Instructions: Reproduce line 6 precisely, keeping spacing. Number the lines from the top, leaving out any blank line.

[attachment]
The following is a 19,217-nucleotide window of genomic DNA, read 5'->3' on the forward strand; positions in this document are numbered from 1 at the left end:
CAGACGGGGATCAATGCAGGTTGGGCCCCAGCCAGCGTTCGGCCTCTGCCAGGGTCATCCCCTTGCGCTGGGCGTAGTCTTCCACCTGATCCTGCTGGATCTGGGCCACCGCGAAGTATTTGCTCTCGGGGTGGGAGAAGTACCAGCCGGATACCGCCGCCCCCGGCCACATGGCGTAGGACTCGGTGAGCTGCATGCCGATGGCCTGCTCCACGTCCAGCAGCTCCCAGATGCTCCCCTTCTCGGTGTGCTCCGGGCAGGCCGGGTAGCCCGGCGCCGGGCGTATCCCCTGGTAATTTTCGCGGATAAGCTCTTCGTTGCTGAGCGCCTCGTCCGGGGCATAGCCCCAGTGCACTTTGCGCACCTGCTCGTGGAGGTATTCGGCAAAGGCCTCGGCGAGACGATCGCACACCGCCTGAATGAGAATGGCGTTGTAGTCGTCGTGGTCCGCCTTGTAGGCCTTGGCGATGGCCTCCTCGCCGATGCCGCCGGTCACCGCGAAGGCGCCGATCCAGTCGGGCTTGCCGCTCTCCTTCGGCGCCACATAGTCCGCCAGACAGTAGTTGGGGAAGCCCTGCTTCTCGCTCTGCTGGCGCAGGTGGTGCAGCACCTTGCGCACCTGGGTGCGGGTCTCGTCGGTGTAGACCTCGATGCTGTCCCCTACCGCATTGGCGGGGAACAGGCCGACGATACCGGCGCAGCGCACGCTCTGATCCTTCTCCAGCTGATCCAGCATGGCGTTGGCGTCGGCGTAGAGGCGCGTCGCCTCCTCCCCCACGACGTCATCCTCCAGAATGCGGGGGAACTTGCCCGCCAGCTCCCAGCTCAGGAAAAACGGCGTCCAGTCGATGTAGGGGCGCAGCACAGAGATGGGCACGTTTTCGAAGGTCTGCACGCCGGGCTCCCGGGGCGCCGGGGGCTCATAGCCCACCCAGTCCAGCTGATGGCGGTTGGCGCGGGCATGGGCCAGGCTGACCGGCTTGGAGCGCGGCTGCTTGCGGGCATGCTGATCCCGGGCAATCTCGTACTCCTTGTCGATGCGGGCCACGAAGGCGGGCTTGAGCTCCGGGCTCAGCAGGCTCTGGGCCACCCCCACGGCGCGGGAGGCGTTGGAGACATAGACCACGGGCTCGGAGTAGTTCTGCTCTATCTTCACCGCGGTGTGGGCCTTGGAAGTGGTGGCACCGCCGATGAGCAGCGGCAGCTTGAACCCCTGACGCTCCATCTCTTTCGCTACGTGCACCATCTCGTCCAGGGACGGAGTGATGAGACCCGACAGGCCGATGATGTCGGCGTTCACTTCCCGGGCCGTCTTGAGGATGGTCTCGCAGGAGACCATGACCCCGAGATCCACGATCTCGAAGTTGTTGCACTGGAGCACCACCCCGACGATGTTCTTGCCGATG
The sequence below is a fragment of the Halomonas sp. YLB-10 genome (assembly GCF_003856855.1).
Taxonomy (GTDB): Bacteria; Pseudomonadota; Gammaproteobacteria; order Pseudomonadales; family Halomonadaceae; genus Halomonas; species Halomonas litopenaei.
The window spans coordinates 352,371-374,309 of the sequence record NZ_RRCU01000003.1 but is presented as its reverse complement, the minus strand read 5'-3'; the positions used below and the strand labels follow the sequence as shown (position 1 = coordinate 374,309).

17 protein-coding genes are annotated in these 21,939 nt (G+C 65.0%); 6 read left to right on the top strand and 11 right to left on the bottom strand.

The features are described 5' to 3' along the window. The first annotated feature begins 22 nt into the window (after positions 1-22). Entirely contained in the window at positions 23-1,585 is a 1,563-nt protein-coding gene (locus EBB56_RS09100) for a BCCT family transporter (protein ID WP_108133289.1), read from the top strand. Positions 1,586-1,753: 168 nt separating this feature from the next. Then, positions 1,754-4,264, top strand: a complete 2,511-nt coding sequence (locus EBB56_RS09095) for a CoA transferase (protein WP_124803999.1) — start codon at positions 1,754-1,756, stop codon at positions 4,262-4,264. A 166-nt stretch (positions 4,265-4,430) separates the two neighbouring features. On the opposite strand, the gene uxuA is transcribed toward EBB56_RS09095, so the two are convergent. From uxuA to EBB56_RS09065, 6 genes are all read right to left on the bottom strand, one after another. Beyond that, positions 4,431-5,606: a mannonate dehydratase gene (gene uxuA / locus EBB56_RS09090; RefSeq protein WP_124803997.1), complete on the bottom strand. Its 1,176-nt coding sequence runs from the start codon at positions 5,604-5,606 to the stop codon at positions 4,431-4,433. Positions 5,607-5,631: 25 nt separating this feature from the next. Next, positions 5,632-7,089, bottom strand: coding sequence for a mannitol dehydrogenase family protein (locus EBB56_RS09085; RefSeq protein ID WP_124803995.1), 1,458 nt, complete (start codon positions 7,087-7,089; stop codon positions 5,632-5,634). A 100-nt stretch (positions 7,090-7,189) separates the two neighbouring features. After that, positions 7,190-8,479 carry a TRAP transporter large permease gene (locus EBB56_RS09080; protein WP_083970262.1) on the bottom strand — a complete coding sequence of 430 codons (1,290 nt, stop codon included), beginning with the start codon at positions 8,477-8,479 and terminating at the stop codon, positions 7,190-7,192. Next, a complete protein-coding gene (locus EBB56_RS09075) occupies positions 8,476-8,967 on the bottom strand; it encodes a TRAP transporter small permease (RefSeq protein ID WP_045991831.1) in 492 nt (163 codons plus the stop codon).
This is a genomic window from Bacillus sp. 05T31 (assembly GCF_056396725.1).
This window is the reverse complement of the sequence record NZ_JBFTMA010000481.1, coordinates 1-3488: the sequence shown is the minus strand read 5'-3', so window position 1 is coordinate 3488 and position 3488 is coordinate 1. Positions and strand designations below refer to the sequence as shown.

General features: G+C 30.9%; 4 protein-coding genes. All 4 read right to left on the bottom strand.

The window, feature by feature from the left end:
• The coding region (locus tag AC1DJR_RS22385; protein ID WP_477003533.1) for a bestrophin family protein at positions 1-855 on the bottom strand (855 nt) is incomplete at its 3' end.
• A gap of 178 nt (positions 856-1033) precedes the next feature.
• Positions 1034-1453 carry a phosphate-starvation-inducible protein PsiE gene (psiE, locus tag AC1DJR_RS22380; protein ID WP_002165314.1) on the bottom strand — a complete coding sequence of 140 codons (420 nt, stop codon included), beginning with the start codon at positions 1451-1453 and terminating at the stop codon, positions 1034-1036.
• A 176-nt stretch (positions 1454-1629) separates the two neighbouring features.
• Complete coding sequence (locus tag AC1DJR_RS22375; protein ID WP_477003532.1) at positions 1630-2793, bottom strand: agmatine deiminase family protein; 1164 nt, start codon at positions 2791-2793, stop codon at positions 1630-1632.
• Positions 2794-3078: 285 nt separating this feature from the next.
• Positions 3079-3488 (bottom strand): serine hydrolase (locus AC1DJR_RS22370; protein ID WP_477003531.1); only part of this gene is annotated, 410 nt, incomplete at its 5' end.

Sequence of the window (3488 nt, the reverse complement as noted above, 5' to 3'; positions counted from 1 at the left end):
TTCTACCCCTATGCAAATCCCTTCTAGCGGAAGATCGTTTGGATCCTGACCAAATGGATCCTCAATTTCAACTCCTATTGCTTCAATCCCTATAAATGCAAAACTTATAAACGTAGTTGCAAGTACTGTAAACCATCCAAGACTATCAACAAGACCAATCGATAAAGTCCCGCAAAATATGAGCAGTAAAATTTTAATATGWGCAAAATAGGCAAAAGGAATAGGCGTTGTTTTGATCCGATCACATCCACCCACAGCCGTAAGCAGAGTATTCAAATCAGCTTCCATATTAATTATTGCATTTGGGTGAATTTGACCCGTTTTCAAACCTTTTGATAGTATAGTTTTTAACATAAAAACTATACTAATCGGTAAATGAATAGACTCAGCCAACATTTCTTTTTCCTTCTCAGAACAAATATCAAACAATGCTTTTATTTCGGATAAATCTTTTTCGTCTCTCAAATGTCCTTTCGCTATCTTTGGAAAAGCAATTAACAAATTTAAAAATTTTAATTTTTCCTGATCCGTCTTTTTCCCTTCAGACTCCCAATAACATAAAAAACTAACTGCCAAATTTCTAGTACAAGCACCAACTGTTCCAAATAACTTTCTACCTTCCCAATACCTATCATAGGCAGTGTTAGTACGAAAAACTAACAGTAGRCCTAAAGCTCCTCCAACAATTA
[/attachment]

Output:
17 protein-coding genes are annotated in these 21,939 nt (G+C 65.0%); 6 read left to right on the top strand and 11 right to left on the bottom strand.